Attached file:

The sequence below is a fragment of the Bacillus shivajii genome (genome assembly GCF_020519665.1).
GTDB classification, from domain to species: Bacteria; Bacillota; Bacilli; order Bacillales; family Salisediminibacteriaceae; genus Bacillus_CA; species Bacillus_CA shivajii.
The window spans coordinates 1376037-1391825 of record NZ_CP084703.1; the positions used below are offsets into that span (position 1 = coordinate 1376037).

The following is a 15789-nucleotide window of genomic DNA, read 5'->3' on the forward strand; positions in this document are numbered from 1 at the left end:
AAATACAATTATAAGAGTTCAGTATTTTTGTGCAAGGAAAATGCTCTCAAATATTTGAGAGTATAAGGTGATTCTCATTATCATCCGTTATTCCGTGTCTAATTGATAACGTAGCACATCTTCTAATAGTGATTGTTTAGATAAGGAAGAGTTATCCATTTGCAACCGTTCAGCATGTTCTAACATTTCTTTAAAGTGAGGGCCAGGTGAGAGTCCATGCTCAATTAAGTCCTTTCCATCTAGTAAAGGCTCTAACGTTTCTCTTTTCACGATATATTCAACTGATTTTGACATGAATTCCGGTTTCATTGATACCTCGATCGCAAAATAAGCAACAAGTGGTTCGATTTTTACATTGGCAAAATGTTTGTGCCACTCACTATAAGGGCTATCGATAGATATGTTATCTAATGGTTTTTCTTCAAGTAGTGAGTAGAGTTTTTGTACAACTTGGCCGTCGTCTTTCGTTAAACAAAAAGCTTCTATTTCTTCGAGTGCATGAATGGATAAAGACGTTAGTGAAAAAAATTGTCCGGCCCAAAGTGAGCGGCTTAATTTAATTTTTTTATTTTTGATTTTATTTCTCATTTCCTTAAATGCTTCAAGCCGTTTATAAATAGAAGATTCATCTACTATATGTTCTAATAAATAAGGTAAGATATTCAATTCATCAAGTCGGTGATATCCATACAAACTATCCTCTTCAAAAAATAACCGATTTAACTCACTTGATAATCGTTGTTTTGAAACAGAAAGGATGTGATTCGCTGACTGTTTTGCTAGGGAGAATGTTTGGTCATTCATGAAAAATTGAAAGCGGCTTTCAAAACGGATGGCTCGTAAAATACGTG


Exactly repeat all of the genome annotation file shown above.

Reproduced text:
The sequence below is a fragment of the Bacillus shivajii genome (genome assembly GCF_020519665.1).
GTDB classification, from domain to species: Bacteria; Bacillota; Bacilli; order Bacillales; family Salisediminibacteriaceae; genus Bacillus_CA; species Bacillus_CA shivajii.
The window spans coordinates 1376037-1391825 of record NZ_CP084703.1; the positions used below are offsets into that span (position 1 = coordinate 1376037).

The following is a 15789-nucleotide window of genomic DNA, read 5'->3' on the forward strand; positions in this document are numbered from 1 at the left end:
AAATACAATTATAAGAGTTCAGTATTTTTGTGCAAGGAAAATGCTCTCAAATATTTGAGAGTATAAGGTGATTCTCATTATCATCCGTTATTCCGTGTCTAATTGATAACGTAGCACATCTTCTAATAGTGATTGTTTAGATAAGGAAGAGTTATCCATTTGCAACCGTTCAGCATGTTCTAACATTTCTTTAAAGTGAGGGCCAGGTGAGAGTCCATGCTCAATTAAGTCCTTTCCATCTAGTAAAGGCTCTAACGTTTCTCTTTTCACGATATATTCAACTGATTTTGACATGAATTCCGGTTTCATTGATACCTCGATCGCAAAATAAGCAACAAGTGGTTCGATTTTTACATTGGCAAAATGTTTGTGCCACTCACTATAAGGGCTATCGATAGATATGTTATCTAATGGTTTTTCTTCAAGTAGTGAGTAGAGTTTTTGTACAACTTGGCCGTCGTCTTTCGTTAAACAAAAAGCTTCTATTTCTTCGAGTGCATGAATGGATAAAGACGTTAGTGAAAAAAATTGTCCGGCCCAAAGTGAGCGGCTTAATTTAATTTTTTTATTTTTGATTTTATTTCTCATTTCCTTAAATGCTTCAAGCCGTTTATAAATAGAAGATTCATCTACTATATGTTCTAATAAATAAGGTAAGATATTCAATTCATCAAGTCGGTGATATCCATACAAACTATCCTCTTCAAAAAATAACCGATTTAACTCACTTGATAATCGTTGTTTTGAAACAGAAAGGATGTGATTCGCTGACTGTTTTGCTAGGGAGAATGTTTGGTCATTCATGAAAAATTGAAAGCGGCTTTCAAAACGGATGGCTCGTAAAATACGTG